Objectives: The Finnish Diabetes Prevention Study (DPS) was a randomized intervention program that evaluated the effect of intensive lifestyle modification on the development of diabetes mellitus type 2 in patients with impaired glucose tolerance. As such, a program is demanding in terms of resources; it is necessary to assess whether it would be money well spent. This determination was the purpose of this study.
Methods: We developed a simulation model to assess the economic consequences of an intervention like the one studied in DPS in a Swedish setting. The model used data from the trial itself to assess the effect of intervention on the risk of diabetes and on risk factors for cardiovascular disease. Results from the United Kingdom Prospective Diabetes Study were used to estimate the risk of cardiovascular disease and stroke. Cost data were derived from Swedish studies. The intervention was assumed to be applied to eligible patients from a population-based screening program of 60-year-olds in the County of Stockholm from which the baseline characteristics of the patients was used.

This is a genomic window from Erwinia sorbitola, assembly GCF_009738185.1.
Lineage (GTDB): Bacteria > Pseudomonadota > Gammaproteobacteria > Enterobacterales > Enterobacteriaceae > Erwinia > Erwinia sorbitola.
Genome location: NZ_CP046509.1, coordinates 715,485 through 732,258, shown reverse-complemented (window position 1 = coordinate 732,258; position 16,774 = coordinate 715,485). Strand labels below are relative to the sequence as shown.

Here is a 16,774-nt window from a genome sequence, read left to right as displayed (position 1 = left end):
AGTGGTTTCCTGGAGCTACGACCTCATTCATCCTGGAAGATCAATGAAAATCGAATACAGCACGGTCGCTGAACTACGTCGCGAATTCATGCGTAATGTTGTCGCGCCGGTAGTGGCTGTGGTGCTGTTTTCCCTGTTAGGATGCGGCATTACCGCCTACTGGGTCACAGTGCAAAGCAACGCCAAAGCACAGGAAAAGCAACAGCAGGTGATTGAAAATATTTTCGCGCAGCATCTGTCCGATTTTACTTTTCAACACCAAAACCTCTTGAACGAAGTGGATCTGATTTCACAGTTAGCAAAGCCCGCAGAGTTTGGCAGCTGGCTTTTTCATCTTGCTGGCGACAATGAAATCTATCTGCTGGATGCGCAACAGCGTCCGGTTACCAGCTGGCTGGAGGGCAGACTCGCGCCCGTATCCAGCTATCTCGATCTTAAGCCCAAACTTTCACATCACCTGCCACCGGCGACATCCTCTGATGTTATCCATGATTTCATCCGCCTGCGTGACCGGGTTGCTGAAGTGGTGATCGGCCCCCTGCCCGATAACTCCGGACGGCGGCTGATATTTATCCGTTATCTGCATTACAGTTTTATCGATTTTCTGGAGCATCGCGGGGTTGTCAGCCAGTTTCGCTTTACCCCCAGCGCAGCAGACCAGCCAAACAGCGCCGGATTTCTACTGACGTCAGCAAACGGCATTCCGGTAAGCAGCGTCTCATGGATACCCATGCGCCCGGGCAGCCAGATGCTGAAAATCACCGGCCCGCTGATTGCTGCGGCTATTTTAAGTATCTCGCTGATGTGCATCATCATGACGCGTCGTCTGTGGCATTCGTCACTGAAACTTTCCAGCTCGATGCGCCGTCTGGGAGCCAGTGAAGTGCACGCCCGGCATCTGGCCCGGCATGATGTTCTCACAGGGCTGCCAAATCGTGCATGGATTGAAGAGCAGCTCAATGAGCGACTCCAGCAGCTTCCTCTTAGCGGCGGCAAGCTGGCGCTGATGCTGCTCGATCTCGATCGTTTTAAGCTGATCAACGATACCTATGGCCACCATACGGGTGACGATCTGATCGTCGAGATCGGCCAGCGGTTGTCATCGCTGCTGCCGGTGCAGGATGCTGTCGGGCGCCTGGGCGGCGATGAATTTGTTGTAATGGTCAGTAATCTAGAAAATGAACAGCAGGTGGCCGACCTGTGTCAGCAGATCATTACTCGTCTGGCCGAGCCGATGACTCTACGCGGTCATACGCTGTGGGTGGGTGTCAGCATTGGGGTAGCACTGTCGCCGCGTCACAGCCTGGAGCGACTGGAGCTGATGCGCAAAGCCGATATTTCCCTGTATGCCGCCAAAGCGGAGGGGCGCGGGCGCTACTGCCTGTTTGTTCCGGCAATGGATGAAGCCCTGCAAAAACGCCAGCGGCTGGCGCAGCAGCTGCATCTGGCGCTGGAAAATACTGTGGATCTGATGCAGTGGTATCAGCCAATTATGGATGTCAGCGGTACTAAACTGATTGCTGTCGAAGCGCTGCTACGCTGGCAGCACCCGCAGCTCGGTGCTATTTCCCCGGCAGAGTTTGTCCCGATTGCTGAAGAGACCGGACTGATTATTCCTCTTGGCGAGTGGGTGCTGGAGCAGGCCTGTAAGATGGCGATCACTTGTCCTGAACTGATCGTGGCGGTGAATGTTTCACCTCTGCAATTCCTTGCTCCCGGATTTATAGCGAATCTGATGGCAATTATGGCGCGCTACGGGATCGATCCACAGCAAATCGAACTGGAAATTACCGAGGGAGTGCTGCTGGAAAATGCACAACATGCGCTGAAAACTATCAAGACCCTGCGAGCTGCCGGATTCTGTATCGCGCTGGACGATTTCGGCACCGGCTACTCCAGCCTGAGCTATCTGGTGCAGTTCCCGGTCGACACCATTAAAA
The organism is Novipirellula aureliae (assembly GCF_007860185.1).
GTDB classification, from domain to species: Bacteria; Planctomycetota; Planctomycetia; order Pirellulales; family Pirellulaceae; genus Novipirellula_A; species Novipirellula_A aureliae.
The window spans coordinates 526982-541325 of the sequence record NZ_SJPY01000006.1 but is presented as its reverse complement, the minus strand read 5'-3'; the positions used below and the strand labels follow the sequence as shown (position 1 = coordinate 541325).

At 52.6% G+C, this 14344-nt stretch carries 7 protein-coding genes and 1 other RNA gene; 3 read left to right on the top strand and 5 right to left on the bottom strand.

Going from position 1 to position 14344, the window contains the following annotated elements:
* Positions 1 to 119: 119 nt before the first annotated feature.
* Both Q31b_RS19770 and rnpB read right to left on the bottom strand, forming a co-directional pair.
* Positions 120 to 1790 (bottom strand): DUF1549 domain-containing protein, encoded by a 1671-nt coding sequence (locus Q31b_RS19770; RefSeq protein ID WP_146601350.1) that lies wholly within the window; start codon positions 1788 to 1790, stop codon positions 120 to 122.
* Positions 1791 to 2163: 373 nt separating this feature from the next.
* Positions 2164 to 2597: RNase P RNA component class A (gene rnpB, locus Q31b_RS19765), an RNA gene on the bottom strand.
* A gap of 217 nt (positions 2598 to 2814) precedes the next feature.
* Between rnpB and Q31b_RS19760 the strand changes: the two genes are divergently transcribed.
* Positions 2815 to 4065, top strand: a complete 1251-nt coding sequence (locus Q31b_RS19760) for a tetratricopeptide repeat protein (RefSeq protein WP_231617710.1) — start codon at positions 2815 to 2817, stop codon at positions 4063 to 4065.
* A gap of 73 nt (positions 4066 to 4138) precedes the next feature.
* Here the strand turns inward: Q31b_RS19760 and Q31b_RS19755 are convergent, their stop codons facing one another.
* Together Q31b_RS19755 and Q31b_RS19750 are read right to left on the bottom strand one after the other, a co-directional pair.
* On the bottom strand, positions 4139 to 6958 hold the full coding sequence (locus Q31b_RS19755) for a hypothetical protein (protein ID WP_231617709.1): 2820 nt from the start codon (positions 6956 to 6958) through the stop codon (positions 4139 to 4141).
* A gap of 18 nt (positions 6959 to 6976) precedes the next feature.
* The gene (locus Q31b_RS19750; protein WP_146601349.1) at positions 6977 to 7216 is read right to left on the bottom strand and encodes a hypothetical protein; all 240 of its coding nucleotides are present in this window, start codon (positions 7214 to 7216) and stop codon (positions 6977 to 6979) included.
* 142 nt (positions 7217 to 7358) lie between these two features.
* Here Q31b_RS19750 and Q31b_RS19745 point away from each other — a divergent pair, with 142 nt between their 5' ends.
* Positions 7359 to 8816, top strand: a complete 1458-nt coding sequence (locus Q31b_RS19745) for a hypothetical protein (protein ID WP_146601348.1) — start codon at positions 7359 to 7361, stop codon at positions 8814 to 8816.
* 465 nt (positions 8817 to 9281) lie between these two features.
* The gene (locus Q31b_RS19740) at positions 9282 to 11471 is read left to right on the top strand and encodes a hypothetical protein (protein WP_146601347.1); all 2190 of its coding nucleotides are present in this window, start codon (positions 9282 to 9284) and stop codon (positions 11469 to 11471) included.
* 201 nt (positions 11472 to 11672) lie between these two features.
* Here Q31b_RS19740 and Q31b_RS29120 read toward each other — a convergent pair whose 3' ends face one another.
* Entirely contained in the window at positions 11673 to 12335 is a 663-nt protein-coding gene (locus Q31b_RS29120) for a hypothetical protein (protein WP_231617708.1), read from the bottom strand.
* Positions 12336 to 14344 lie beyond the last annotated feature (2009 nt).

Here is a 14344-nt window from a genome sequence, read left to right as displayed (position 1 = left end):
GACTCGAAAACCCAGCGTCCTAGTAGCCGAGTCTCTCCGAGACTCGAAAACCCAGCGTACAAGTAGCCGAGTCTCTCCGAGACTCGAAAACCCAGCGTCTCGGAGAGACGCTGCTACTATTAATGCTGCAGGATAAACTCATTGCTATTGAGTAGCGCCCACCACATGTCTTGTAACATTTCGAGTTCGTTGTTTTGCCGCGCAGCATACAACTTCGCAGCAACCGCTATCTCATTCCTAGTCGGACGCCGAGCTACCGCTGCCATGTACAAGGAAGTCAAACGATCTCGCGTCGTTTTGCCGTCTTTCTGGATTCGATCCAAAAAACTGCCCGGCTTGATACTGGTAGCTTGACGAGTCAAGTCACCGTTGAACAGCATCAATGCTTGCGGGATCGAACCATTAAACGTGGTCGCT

Results: The model predicted that implementing the program would be cost-saving from the healthcare payers' perspective. Furthermore, it was associated with an increase in estimated survival of .18 years. Taking into consideration the increased consumption by patients due to their longer survival, the predicted cost-effectiveness ratio was 2,363 euro per quality-adjusted life-year gained.
Conclusions: Lifestyle intervention directed toward high-risk subjects would be cost-saving for the healthcare payer and highly cost-effective for society as a whole.